We previously detailed the 2016 Holden Commodore Series II spied testing on the Lang Lang proving ground, kept company by a 2016 Chevrolet SS mule. But an interesting bit has been pointed out by GoAuto.
With a keen eye, vent bulges can be seen protruding from underneath the 2016 Commodore’s camouflage. These are without a doubt Buick portholes, or ventiports. The design cue hasn’t been seen on any prior Holden Commodore, and it’s an interesting move to begin slapping the pseudo-vents on now, as the 2016 Commodore Series II marks the last locally-developed Commodore.
The porthole design cue can be traced back to the Buicks of the 1940s, but are something new to Holden. The best explanation may be a transition to align future Holden, Opel and Buick design cues. If you need a quick rundown, Holden will be heavily influenced by Opel after local manufacturing ceases in 2017. Buick also draws heavily from Opel vehicles, where they’ve also been a smash-hit in China. The connections between the three brands will be very deep moving forward.
Therefore, this play may be warming Australian consumers up to a new design language, set to debut on the 2018 Holden Commodore. The 2018 Commodore is currently under development with the 2018 Opel Insignia, led by Opel head designer, Mark Adams.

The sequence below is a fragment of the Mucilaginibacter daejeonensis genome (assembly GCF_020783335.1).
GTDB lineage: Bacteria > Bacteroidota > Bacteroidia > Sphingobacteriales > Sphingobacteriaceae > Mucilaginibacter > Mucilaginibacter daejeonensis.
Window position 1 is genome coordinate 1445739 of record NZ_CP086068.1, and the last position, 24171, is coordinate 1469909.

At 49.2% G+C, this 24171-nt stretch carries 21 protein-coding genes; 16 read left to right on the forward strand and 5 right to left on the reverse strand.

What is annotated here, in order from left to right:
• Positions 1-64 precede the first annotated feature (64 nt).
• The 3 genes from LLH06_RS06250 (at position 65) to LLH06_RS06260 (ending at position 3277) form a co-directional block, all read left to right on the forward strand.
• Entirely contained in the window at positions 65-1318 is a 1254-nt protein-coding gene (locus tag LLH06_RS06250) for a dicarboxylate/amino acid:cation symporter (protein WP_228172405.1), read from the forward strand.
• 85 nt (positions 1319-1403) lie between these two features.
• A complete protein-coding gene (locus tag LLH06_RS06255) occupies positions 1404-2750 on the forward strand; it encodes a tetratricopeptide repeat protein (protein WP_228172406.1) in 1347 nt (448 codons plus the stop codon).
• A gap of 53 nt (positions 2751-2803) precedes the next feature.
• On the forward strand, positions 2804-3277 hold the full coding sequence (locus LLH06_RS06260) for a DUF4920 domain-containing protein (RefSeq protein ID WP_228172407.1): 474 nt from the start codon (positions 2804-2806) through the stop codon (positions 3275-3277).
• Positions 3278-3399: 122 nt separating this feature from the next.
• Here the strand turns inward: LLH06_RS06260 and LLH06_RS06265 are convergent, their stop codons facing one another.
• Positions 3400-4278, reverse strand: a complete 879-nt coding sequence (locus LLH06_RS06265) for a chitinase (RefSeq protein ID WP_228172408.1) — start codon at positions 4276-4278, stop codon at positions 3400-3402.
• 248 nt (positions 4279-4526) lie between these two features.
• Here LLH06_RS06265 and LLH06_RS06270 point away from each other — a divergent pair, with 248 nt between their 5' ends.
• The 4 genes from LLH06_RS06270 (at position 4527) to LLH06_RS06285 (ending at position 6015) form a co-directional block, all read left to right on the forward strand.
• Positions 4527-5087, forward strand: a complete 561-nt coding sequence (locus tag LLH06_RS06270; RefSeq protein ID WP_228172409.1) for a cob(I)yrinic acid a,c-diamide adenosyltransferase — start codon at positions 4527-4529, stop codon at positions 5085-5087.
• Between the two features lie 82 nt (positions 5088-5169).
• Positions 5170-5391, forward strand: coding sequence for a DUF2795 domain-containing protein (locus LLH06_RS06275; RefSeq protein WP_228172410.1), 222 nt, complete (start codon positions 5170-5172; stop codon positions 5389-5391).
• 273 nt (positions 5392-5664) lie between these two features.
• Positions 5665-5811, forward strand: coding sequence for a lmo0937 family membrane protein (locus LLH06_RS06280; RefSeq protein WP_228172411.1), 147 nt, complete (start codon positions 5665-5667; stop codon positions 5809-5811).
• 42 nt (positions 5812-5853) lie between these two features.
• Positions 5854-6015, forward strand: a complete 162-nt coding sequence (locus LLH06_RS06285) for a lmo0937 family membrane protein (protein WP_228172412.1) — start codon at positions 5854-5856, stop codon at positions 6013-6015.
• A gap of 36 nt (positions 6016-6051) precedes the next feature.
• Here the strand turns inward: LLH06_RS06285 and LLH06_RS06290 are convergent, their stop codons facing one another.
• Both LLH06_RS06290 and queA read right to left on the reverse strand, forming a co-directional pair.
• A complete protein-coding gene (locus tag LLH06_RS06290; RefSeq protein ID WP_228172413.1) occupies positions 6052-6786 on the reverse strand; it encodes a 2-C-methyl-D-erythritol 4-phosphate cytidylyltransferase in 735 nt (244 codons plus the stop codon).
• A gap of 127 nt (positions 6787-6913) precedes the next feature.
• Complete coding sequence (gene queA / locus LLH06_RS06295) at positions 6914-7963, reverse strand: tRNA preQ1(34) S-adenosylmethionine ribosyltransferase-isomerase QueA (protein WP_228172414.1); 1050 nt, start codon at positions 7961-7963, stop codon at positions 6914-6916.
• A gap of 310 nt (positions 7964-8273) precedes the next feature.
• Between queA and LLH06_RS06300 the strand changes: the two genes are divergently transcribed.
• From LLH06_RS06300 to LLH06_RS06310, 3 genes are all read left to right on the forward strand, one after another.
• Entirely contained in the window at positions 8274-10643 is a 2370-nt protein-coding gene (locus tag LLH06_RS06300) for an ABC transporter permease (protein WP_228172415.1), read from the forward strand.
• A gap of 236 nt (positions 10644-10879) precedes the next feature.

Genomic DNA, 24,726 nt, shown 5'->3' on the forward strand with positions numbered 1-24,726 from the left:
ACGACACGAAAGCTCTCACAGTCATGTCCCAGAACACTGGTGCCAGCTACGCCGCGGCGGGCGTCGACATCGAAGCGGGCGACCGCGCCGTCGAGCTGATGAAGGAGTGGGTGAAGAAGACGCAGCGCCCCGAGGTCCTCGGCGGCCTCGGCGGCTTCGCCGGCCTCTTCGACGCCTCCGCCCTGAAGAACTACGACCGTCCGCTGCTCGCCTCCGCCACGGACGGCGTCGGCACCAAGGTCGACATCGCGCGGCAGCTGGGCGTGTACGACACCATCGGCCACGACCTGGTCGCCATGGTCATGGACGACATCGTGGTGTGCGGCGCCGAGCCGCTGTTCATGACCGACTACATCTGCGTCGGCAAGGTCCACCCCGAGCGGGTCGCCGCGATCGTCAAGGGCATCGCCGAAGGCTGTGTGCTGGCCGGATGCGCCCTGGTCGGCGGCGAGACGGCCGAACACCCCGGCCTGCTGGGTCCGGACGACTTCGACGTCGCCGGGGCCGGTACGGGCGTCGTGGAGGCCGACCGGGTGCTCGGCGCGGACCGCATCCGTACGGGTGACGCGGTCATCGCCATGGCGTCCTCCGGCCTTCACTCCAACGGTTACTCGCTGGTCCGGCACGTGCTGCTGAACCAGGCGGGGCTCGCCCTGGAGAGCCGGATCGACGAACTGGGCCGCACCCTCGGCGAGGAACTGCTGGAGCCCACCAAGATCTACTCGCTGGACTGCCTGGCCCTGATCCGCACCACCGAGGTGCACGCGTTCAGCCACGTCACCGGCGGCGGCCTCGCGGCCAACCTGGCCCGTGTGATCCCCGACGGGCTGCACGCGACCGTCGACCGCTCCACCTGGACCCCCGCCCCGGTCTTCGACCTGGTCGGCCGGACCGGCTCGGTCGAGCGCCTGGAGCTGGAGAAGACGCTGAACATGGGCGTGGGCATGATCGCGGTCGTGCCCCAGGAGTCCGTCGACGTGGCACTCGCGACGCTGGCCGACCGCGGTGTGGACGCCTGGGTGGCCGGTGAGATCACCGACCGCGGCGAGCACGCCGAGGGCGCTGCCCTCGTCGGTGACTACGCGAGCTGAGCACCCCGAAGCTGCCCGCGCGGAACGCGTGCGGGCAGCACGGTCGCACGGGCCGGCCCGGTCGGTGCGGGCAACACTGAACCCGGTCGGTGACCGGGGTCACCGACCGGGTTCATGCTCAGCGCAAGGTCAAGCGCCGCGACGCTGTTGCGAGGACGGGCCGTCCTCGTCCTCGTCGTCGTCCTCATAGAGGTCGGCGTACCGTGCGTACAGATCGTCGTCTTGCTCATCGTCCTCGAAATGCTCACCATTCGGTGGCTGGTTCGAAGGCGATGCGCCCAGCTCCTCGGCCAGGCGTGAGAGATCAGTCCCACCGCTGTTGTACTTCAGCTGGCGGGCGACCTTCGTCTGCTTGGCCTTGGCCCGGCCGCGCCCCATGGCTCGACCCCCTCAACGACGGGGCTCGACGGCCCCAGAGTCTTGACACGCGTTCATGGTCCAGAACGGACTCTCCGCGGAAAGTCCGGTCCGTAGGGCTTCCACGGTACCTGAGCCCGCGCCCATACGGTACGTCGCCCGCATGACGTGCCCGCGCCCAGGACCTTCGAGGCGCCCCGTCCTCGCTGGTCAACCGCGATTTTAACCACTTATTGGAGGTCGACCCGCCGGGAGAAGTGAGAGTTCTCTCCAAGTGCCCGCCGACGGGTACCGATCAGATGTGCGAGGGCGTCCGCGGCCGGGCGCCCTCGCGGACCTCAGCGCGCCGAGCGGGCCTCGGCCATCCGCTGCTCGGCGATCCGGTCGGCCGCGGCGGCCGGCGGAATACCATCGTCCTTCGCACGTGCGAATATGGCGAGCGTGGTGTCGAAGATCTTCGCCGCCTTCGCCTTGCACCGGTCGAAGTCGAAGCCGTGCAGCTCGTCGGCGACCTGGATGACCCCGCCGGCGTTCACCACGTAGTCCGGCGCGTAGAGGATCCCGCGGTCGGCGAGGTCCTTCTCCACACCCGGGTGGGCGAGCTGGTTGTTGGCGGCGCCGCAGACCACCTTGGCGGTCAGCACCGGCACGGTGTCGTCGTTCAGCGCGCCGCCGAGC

But Holden’s design studio isn’t sitting around, they’re having a big hand in the development of what may be the most important car in the brand’s future. GM Australia design director, Richard Ferlazzo, was quoted saying Oz has been very involved in the 2018 Commodore. Without spilling too much information, he commented, “It’s fair to say it’s a Commodore.”
This could mean the U.S.-spec 2016 Chevrolet SS will also see the addition of portholes just before the A-pillar as well, along with other improvement to come with the 2016 Commodore Series II.
The portholes signify a new shift in future links between Holden’s Opel and Buick cousins. But future Holden product have more than ventiports riding on them. They must carry the roaring lion through a turbulent time in Australian auto industry. If we place our faith in Ferlazzo, we’re eager to see what that future holds.